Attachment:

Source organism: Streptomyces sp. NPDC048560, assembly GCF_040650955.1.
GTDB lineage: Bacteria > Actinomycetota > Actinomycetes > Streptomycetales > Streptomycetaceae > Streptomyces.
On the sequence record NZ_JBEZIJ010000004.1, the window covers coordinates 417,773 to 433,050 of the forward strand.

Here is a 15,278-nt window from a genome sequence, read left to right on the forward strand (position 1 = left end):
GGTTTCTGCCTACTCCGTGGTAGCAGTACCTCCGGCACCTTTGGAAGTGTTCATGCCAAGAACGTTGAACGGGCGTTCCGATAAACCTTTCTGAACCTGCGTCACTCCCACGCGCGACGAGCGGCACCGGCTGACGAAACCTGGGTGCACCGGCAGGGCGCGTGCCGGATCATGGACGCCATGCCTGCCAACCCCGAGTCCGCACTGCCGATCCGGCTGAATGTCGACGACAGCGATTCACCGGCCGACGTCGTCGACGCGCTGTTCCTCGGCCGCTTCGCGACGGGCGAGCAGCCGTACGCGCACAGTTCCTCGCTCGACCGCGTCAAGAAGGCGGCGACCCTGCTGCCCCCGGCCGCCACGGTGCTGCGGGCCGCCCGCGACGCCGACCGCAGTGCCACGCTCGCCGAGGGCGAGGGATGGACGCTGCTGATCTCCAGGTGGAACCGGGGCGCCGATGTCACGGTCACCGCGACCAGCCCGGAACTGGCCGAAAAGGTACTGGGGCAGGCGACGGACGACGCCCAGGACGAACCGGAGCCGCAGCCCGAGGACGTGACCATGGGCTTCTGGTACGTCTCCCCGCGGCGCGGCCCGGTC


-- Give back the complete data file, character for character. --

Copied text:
Source organism: Streptomyces sp. NPDC048560, assembly GCF_040650955.1.
GTDB lineage: Bacteria > Actinomycetota > Actinomycetes > Streptomycetales > Streptomycetaceae > Streptomyces.
On the sequence record NZ_JBEZIJ010000004.1, the window covers coordinates 417,773 to 433,050 of the forward strand.

Here is a 15,278-nt window from a genome sequence, read left to right on the forward strand (position 1 = left end):
GGTTTCTGCCTACTCCGTGGTAGCAGTACCTCCGGCACCTTTGGAAGTGTTCATGCCAAGAACGTTGAACGGGCGTTCCGATAAACCTTTCTGAACCTGCGTCACTCCCACGCGCGACGAGCGGCACCGGCTGACGAAACCTGGGTGCACCGGCAGGGCGCGTGCCGGATCATGGACGCCATGCCTGCCAACCCCGAGTCCGCACTGCCGATCCGGCTGAATGTCGACGACAGCGATTCACCGGCCGACGTCGTCGACGCGCTGTTCCTCGGCCGCTTCGCGACGGGCGAGCAGCCGTACGCGCACAGTTCCTCGCTCGACCGCGTCAAGAAGGCGGCGACCCTGCTGCCCCCGGCCGCCACGGTGCTGCGGGCCGCCCGCGACGCCGACCGCAGTGCCACGCTCGCCGAGGGCGAGGGATGGACGCTGCTGATCTCCAGGTGGAACCGGGGCGCCGATGTCACGGTCACCGCGACCAGCCCGGAACTGGCCGAAAAGGTACTGGGGCAGGCGACGGACGACGCCCAGGACGAACCGGAGCCGCAGCCCGAGGACGTGACCATGGGCTTCTGGTACGTCTCCCCGCGGCGCGGCCCGGTC